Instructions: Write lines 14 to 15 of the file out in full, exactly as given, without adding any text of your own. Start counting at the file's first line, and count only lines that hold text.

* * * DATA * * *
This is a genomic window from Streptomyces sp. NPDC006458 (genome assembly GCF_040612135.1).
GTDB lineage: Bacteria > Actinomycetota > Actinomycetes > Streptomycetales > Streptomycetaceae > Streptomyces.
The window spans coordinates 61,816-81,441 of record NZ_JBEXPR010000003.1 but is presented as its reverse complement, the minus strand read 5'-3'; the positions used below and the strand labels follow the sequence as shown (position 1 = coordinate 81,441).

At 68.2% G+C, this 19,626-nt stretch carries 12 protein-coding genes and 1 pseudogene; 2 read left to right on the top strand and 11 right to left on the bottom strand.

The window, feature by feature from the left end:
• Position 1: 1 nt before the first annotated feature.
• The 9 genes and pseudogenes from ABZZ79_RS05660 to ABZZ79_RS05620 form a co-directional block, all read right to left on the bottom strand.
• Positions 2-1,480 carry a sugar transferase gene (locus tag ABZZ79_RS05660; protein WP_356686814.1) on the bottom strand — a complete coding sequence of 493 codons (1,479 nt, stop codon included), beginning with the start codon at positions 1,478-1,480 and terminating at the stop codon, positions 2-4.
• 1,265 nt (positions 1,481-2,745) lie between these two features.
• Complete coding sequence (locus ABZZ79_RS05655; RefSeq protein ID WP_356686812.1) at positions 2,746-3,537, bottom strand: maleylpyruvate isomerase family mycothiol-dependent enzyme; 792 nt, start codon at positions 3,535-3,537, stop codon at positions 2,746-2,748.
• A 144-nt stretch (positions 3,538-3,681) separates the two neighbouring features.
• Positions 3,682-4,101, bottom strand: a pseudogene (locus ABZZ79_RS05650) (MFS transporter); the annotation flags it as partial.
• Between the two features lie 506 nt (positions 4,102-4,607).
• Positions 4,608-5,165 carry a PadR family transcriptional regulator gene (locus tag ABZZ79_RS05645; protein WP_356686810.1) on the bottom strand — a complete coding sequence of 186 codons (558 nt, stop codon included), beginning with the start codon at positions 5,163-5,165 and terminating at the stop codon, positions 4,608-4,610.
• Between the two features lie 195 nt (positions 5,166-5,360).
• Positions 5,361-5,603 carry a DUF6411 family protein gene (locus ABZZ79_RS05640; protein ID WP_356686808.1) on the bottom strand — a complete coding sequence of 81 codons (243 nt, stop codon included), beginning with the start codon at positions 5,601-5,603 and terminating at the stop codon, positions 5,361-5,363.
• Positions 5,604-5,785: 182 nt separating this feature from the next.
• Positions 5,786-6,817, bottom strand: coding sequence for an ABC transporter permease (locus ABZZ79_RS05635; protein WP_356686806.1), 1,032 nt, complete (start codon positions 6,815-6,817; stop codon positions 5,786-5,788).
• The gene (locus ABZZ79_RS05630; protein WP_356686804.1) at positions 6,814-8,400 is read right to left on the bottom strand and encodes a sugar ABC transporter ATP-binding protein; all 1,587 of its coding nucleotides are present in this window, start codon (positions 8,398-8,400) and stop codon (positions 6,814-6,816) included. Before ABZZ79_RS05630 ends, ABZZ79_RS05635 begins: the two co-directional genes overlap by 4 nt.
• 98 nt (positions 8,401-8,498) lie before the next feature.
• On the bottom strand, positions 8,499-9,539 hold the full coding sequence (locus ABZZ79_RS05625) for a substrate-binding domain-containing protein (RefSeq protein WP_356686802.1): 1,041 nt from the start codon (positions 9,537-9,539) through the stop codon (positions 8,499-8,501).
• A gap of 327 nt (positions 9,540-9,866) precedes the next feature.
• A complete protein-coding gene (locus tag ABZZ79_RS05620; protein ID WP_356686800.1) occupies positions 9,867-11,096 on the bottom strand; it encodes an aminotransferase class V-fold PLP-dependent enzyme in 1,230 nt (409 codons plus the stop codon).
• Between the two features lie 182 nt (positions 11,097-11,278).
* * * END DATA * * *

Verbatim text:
• Positions 4,608-5,165 carry a PadR family transcriptional regulator gene (locus tag ABZZ79_RS05645; protein WP_356686810.1) on the bottom strand — a complete coding sequence of 186 codons (558 nt, stop codon included), beginning with the start codon at positions 5,163-5,165 and terminating at the stop codon, positions 4,608-4,610.
• Between the two features lie 195 nt (positions 5,166-5,360).